Impact of Repeat Myocardial Revascularization on Outcome in Patients With Silent Ischemia After Previous Revascularization

Study Questions:

What is the survival of asymptomatic patients with a history of revascularization and myocardial perfusion scintigraphy (MPS)-identified inducible ischemia who undergo either repeat revascularization or receive medical therapy (MT)?

Methods:

This was a single-site observational study of 769 asymptomatic patients with a history of previous revascularization (coronary artery bypass grafting [CABG] or percutaneous coronary intervention [PCI]), and who had ischemia on exercise or adenosine stress MPS. Patients were separated into those undergoing MT (n = 654) and those undergoing revascularization (n = 115). Patients were followed up for a median of 5.7 years for the primary endpoint of all-cause mortality. A Cox proportional hazards model was used to examine the association of post-MPS treatment and all-cause death after adjustment for baseline characteristics and potential confounders.

Results:

Mortality with MT and revascularization were 18.3% and 19.1%, respectively (p = 0.84). In a Cox proportional hazards model (adjusted for baseline characteristics and potential confounders), revascularization was not associated with mortality. The authors did not differentiate between revascularization performed with CABG versus PCI.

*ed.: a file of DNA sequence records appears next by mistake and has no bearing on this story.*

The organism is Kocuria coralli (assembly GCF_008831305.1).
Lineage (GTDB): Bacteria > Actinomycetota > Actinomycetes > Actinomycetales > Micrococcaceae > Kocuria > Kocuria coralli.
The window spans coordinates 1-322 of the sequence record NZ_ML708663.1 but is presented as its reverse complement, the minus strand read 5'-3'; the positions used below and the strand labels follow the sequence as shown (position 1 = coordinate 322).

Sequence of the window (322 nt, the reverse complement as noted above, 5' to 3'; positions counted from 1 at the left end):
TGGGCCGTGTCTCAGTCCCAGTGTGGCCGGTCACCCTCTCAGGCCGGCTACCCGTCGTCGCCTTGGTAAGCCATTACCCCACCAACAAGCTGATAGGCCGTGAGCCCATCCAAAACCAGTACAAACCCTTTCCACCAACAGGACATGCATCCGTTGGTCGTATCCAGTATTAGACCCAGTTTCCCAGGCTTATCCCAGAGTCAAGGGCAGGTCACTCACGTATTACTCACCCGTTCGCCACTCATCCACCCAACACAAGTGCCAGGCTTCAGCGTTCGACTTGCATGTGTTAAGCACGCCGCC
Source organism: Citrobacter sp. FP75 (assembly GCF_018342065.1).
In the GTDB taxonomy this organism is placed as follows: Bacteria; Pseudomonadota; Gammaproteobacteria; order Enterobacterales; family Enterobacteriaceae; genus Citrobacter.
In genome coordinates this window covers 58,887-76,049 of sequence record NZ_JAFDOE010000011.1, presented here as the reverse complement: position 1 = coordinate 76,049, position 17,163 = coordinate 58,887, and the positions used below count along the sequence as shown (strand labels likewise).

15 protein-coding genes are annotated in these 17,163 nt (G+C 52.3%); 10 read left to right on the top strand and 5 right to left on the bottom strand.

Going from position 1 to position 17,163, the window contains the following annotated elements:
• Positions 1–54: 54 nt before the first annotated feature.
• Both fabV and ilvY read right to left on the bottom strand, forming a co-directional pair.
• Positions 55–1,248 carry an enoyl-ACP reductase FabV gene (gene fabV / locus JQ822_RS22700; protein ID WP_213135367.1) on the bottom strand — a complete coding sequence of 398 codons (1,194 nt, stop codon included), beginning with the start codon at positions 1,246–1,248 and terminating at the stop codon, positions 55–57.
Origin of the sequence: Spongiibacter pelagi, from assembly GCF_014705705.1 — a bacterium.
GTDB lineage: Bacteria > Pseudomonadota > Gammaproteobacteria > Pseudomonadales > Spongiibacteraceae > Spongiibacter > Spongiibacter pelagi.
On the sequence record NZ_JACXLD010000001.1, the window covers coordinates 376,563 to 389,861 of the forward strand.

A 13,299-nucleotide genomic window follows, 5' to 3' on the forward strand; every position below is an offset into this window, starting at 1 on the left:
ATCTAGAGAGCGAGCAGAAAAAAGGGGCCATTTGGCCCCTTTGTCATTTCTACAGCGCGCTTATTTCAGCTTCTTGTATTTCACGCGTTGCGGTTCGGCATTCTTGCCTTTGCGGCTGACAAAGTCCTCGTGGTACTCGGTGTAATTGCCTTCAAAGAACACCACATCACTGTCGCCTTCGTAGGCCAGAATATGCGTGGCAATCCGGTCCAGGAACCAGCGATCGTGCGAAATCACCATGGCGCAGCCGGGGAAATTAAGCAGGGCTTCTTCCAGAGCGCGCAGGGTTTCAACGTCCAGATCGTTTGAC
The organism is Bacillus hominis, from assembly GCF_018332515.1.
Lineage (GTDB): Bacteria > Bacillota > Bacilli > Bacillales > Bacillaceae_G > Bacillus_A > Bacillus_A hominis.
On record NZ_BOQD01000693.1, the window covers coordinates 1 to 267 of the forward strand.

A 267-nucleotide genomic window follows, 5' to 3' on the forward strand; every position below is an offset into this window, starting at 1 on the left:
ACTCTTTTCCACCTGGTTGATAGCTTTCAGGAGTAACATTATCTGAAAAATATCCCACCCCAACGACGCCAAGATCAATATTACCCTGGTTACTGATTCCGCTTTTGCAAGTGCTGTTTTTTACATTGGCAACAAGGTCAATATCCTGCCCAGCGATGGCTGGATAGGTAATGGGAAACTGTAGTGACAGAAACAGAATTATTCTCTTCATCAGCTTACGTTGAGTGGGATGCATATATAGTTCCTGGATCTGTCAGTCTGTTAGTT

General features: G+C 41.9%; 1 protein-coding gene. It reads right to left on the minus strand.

Conclusions:

The authors concluded that there is no survival benefit of repeat revascularization in asymptomatic patients with inducible ischemia on MPS.

Perspective:

While appropriate use criteria support the use of functional testing in asymptomatic patients >5 years after CABG, and such testing is often performed in patients following PCI, the benefit of repeat revascularization as a strategy to treat ‘silent’ ischemia remains uncertain. The limitations of this single-site MPS-based study aside, these findings suggest that repeat revascularization in this patient population does not provide a survival benefit. Should these findings be further validated, they will call into question the routine practice of post-revascularization functional testing in asymptomatic patients.

Clinical Topics: Cardiac Surgery, Invasive Cardiovascular Angiography and Intervention, Aortic Surgery

Keywords: Myocardial Revascularization, Coronary Artery Bypass, Percutaneous Coronary Intervention


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